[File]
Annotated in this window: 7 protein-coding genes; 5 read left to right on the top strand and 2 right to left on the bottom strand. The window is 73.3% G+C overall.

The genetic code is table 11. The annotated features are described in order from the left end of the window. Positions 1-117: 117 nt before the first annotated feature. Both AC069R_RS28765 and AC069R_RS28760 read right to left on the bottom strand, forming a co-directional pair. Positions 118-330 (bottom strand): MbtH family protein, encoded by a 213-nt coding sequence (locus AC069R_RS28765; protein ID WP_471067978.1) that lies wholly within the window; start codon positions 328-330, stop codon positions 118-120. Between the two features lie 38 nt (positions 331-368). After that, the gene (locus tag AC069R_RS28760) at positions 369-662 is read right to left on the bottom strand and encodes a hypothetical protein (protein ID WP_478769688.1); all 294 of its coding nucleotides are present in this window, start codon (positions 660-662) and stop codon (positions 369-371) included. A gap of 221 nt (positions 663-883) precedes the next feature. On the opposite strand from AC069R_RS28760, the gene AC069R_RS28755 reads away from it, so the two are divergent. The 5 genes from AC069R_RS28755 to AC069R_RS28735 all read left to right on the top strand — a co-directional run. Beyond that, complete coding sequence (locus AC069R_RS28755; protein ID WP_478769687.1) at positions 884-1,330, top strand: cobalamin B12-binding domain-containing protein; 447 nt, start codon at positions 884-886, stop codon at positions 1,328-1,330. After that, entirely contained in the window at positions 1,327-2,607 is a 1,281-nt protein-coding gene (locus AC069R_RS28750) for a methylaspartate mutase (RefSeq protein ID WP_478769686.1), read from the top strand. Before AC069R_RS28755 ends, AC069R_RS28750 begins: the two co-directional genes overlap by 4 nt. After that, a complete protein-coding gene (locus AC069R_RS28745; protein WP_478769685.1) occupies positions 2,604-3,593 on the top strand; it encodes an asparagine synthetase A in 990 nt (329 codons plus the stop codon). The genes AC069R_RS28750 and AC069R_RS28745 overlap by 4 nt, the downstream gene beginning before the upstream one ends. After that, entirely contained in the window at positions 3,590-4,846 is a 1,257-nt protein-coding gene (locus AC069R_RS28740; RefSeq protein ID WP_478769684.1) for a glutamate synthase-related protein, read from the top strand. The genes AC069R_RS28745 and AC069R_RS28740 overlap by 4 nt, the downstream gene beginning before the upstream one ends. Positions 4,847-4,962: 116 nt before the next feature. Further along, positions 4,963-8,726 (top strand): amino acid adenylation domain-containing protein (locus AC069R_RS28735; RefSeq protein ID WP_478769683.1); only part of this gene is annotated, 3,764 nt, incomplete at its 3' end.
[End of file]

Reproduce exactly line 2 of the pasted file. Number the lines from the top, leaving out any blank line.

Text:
The genetic code is table 11. The annotated features are described in order from the left end of the window. Positions 1-117: 117 nt before the first annotated feature. Both AC069R_RS28765 and AC069R_RS28760 read right to left on the bottom strand, forming a co-directional pair. Positions 118-330 (bottom strand): MbtH family protein, encoded by a 213-nt coding sequence (locus AC069R_RS28765; protein ID WP_471067978.1) that lies wholly within the window; start codon positions 328-330, stop codon positions 118-120. Between the two features lie 38 nt (positions 331-368). After that, the gene (locus tag AC069R_RS28760) at positions 369-662 is read right to left on the bottom strand and encodes a hypothetical protein (protein ID WP_478769688.1); all 294 of its coding nucleotides are present in this window, start codon (positions 660-662) and stop codon (positions 369-371) included. A gap of 221 nt (positions 663-883) precedes the next feature. On the opposite strand from AC069R_RS28760, the gene AC069R_RS28755 reads away from it, so the two are divergent. The 5 genes from AC069R_RS28755 to AC069R_RS28735 all read left to right on the top strand — a co-directional run. Beyond that, complete coding sequence (locus AC069R_RS28755; protein ID WP_478769687.1) at positions 884-1,330, top strand: cobalamin B12-binding domain-containing protein; 447 nt, start codon at positions 884-886, stop codon at positions 1,328-1,330. After that, entirely contained in the window at positions 1,327-2,607 is a 1,281-nt protein-coding gene (locus AC069R_RS28750) for a methylaspartate mutase (RefSeq protein ID WP_478769686.1), read from the top strand. Before AC069R_RS28755 ends, AC069R_RS28750 begins: the two co-directional genes overlap by 4 nt. After that, a complete protein-coding gene (locus AC069R_RS28745; protein WP_478769685.1) occupies positions 2,604-3,593 on the top strand; it encodes an asparagine synthetase A in 990 nt (329 codons plus the stop codon). The genes AC069R_RS28750 and AC069R_RS28745 overlap by 4 nt, the downstream gene beginning before the upstream one ends. After that, entirely contained in the window at positions 3,590-4,846 is a 1,257-nt protein-coding gene (locus AC069R_RS28740; RefSeq protein ID WP_478769684.1) for a glutamate synthase-related protein, read from the top strand. The genes AC069R_RS28745 and AC069R_RS28740 overlap by 4 nt, the downstream gene beginning before the upstream one ends. Positions 4,847-4,962: 116 nt before the next feature. Further along, positions 4,963-8,726 (top strand): amino acid adenylation domain-containing protein (locus AC069R_RS28735; RefSeq protein ID WP_478769683.1); only part of this gene is annotated, 3,764 nt, incomplete at its 3' end.